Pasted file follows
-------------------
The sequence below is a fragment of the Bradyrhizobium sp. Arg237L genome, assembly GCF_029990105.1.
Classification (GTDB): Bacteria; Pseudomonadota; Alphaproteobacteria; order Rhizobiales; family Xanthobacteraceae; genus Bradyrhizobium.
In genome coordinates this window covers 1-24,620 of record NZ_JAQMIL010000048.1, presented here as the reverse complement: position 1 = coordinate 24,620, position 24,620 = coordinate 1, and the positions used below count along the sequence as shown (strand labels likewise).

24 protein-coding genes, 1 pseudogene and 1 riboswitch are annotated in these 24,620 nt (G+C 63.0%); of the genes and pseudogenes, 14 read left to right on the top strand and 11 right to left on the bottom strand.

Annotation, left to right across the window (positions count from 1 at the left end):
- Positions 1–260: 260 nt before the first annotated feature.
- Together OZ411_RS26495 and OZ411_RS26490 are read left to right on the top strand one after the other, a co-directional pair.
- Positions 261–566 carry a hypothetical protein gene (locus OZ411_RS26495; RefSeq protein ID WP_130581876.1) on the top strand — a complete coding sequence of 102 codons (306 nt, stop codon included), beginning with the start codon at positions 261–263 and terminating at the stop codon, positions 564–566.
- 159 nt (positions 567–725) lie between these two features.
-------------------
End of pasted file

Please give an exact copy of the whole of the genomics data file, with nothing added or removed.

The sequence below is a fragment of the Bradyrhizobium sp. Arg237L genome, assembly GCF_029990105.1.
Classification (GTDB): Bacteria; Pseudomonadota; Alphaproteobacteria; order Rhizobiales; family Xanthobacteraceae; genus Bradyrhizobium.
In genome coordinates this window covers 1-24,620 of record NZ_JAQMIL010000048.1, presented here as the reverse complement: position 1 = coordinate 24,620, position 24,620 = coordinate 1, and the positions used below count along the sequence as shown (strand labels likewise).

24 protein-coding genes, 1 pseudogene and 1 riboswitch are annotated in these 24,620 nt (G+C 63.0%); of the genes and pseudogenes, 14 read left to right on the top strand and 11 right to left on the bottom strand.

Annotation, left to right across the window (positions count from 1 at the left end):
- Positions 1–260: 260 nt before the first annotated feature.
- Together OZ411_RS26495 and OZ411_RS26490 are read left to right on the top strand one after the other, a co-directional pair.
- Positions 261–566 carry a hypothetical protein gene (locus OZ411_RS26495; RefSeq protein ID WP_130581876.1) on the top strand — a complete coding sequence of 102 codons (306 nt, stop codon included), beginning with the start codon at positions 261–263 and terminating at the stop codon, positions 564–566.
- 159 nt (positions 567–725) lie between these two features.